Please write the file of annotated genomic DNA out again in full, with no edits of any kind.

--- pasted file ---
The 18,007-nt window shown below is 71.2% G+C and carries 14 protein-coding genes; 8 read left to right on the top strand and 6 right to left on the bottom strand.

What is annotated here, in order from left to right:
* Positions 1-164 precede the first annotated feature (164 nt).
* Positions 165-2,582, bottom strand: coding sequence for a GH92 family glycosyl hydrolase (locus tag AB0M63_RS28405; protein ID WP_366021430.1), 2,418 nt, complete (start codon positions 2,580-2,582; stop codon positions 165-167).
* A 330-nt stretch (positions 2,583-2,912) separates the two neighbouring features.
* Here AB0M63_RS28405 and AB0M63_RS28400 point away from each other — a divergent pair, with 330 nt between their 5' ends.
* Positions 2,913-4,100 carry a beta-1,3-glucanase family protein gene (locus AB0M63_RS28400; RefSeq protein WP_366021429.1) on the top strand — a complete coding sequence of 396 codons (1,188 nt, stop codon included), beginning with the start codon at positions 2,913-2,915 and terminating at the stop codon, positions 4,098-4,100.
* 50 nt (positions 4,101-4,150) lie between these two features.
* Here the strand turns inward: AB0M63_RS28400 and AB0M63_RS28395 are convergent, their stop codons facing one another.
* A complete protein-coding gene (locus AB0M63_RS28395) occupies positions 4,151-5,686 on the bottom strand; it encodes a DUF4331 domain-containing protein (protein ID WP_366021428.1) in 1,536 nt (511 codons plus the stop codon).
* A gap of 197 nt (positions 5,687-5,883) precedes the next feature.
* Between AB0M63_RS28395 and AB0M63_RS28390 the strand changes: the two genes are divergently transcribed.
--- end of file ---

The 18,007-nt window shown below is 71.2% G+C and carries 14 protein-coding genes; 8 read left to right on the top strand and 6 right to left on the bottom strand.

What is annotated here, in order from left to right:
* Positions 1-164 precede the first annotated feature (164 nt).
* Positions 165-2,582, bottom strand: coding sequence for a GH92 family glycosyl hydrolase (locus tag AB0M63_RS28405; protein ID WP_366021430.1), 2,418 nt, complete (start codon positions 2,580-2,582; stop codon positions 165-167).
* A 330-nt stretch (positions 2,583-2,912) separates the two neighbouring features.
* Here AB0M63_RS28405 and AB0M63_RS28400 point away from each other — a divergent pair, with 330 nt between their 5' ends.
* Positions 2,913-4,100 carry a beta-1,3-glucanase family protein gene (locus AB0M63_RS28400; RefSeq protein WP_366021429.1) on the top strand — a complete coding sequence of 396 codons (1,188 nt, stop codon included), beginning with the start codon at positions 2,913-2,915 and terminating at the stop codon, positions 4,098-4,100.
* 50 nt (positions 4,101-4,150) lie between these two features.
* Here the strand turns inward: AB0M63_RS28400 and AB0M63_RS28395 are convergent, their stop codons facing one another.
* A complete protein-coding gene (locus AB0M63_RS28395) occupies positions 4,151-5,686 on the bottom strand; it encodes a DUF4331 domain-containing protein (protein ID WP_366021428.1) in 1,536 nt (511 codons plus the stop codon).
* A gap of 197 nt (positions 5,687-5,883) precedes the next feature.
* Between AB0M63_RS28395 and AB0M63_RS28390 the strand changes: the two genes are divergently transcribed.